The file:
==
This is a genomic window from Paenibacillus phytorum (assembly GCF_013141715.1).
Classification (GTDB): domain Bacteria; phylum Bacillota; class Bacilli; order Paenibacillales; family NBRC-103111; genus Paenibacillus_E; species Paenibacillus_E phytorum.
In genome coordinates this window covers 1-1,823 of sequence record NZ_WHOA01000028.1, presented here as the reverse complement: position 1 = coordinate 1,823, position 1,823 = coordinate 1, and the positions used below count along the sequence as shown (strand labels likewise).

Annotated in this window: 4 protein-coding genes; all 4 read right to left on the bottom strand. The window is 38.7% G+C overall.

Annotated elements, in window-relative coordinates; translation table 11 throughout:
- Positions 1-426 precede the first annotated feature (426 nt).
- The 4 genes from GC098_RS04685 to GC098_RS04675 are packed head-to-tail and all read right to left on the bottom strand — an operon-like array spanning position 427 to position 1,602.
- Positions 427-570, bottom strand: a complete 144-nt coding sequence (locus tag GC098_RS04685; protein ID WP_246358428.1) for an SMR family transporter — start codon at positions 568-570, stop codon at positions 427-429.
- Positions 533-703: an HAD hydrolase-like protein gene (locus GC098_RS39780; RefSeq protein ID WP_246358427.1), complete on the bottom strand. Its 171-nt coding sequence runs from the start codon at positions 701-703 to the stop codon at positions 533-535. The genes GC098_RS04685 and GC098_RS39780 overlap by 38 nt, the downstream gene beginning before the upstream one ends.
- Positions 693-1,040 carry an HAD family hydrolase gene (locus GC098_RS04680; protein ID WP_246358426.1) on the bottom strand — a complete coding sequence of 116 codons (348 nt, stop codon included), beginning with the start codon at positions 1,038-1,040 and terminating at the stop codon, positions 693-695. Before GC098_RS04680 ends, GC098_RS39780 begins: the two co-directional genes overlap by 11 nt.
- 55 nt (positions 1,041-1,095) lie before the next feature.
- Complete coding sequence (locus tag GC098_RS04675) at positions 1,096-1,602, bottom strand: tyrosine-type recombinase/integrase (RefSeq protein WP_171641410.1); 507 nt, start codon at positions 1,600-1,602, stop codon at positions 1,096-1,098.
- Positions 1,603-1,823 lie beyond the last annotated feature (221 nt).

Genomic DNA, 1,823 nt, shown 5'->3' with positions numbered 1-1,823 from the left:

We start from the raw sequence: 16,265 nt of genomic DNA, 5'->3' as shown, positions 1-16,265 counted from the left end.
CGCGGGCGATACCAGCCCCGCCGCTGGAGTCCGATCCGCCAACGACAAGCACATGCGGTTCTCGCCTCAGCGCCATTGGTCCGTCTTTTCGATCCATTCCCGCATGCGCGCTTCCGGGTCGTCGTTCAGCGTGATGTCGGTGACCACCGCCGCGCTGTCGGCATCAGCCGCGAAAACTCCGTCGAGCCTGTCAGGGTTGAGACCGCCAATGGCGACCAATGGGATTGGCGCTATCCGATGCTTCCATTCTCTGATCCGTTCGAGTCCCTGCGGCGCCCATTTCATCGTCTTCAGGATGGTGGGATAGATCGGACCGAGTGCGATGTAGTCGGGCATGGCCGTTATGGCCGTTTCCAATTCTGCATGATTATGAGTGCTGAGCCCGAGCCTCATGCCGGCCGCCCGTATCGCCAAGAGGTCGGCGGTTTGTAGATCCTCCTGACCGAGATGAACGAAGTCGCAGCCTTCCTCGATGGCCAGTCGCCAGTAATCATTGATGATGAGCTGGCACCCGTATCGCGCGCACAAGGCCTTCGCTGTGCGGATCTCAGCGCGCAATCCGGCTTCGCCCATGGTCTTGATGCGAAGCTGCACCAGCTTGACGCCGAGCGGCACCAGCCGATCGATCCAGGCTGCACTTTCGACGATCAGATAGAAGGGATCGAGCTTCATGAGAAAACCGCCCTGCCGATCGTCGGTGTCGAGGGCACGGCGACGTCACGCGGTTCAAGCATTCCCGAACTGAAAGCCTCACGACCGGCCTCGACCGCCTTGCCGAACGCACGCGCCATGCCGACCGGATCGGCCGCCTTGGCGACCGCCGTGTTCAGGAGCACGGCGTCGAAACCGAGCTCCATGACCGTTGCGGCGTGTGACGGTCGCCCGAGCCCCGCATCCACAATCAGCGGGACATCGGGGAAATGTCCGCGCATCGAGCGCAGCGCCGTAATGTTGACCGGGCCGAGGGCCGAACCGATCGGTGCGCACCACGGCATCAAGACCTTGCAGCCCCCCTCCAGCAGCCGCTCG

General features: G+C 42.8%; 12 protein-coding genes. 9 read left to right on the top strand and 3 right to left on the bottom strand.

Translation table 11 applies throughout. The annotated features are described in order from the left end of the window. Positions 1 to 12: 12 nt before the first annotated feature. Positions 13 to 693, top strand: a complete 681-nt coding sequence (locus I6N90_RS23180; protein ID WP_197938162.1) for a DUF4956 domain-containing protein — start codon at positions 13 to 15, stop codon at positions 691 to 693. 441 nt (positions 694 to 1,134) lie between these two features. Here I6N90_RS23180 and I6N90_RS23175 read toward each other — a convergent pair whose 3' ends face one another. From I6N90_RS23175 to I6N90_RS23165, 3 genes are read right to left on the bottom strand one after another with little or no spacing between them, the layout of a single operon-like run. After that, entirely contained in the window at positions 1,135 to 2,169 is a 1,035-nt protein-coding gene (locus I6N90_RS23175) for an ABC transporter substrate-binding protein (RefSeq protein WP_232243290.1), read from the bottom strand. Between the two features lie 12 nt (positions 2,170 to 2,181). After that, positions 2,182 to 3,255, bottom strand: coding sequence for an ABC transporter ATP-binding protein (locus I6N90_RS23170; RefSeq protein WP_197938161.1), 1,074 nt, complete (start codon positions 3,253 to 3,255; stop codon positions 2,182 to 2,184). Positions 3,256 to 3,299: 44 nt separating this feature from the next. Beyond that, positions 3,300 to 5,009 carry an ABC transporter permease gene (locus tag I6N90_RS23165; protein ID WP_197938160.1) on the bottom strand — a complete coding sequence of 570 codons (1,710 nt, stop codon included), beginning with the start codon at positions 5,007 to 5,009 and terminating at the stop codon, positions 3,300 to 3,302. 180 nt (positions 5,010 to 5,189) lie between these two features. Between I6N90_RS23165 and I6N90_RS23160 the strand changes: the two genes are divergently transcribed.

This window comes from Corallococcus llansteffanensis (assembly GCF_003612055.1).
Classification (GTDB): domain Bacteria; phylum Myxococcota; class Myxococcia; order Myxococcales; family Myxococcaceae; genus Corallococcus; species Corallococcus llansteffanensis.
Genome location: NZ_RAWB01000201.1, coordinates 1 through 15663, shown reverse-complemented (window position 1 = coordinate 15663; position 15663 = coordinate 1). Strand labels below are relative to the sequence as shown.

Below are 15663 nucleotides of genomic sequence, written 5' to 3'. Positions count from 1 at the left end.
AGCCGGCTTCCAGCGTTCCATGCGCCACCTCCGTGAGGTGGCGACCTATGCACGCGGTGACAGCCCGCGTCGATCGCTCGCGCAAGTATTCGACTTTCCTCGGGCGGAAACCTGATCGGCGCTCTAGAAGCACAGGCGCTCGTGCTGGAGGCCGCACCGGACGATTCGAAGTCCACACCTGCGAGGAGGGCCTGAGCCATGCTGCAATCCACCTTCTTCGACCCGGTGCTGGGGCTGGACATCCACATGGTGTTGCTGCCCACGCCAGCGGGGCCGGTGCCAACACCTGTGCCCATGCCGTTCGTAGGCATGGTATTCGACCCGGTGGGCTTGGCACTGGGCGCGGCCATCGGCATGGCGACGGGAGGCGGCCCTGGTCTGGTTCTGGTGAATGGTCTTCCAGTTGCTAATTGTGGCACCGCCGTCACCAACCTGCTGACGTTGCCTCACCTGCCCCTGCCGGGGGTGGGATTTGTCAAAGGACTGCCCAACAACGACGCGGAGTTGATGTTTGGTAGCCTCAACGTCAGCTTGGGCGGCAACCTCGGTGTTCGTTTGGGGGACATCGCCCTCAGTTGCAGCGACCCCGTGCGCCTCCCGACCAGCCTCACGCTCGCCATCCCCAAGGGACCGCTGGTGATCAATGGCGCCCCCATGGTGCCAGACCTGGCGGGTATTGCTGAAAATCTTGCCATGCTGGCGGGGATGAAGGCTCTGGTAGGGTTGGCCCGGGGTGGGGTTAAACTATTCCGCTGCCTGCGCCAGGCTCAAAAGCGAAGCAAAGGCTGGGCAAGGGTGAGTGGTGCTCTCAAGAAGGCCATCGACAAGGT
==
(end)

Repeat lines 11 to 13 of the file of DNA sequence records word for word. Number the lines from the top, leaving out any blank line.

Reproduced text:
- 55 nt (positions 1,041-1,095) lie before the next feature.
- Complete coding sequence (locus tag GC098_RS04675) at positions 1,096-1,602, bottom strand: tyrosine-type recombinase/integrase (RefSeq protein WP_171641410.1); 507 nt, start codon at positions 1,600-1,602, stop codon at positions 1,096-1,098.
- Positions 1,603-1,823 lie beyond the last annotated feature (221 nt).